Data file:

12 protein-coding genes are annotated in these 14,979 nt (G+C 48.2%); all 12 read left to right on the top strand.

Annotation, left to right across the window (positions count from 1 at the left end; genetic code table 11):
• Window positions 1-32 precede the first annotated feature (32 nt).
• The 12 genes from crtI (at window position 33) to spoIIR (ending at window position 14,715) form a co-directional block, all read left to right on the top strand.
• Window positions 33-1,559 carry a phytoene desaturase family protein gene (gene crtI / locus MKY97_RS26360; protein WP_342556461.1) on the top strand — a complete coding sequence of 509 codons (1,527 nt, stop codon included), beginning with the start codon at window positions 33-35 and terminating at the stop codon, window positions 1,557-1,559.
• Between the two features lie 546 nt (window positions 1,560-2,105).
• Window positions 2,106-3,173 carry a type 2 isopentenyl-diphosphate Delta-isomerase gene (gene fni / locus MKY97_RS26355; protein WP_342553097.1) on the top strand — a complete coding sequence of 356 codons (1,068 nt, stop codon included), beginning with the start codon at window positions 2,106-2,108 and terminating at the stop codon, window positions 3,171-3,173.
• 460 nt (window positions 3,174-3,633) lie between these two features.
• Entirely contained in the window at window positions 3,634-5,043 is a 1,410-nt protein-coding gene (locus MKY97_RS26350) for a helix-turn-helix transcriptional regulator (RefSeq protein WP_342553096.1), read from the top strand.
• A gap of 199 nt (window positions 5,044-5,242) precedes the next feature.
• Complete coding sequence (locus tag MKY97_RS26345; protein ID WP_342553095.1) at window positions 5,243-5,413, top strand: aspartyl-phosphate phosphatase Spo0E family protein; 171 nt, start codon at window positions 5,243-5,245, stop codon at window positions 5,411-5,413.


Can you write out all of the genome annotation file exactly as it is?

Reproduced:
12 protein-coding genes are annotated in these 14,979 nt (G+C 48.2%); all 12 read left to right on the top strand.

Annotation, left to right across the window (positions count from 1 at the left end; genetic code table 11):
• Window positions 1-32 precede the first annotated feature (32 nt).
• The 12 genes from crtI (at window position 33) to spoIIR (ending at window position 14,715) form a co-directional block, all read left to right on the top strand.
• Window positions 33-1,559 carry a phytoene desaturase family protein gene (gene crtI / locus MKY97_RS26360; protein WP_342556461.1) on the top strand — a complete coding sequence of 509 codons (1,527 nt, stop codon included), beginning with the start codon at window positions 33-35 and terminating at the stop codon, window positions 1,557-1,559.
• Between the two features lie 546 nt (window positions 1,560-2,105).
• Window positions 2,106-3,173 carry a type 2 isopentenyl-diphosphate Delta-isomerase gene (gene fni / locus MKY97_RS26355; protein WP_342553097.1) on the top strand — a complete coding sequence of 356 codons (1,068 nt, stop codon included), beginning with the start codon at window positions 2,106-2,108 and terminating at the stop codon, window positions 3,171-3,173.
• 460 nt (window positions 3,174-3,633) lie between these two features.
• Entirely contained in the window at window positions 3,634-5,043 is a 1,410-nt protein-coding gene (locus MKY97_RS26350) for a helix-turn-helix transcriptional regulator (RefSeq protein WP_342553096.1), read from the top strand.
• A gap of 199 nt (window positions 5,044-5,242) precedes the next feature.
• Complete coding sequence (locus tag MKY97_RS26345; protein ID WP_342553095.1) at window positions 5,243-5,413, top strand: aspartyl-phosphate phosphatase Spo0E family protein; 171 nt, start codon at window positions 5,243-5,245, stop codon at window positions 5,411-5,413.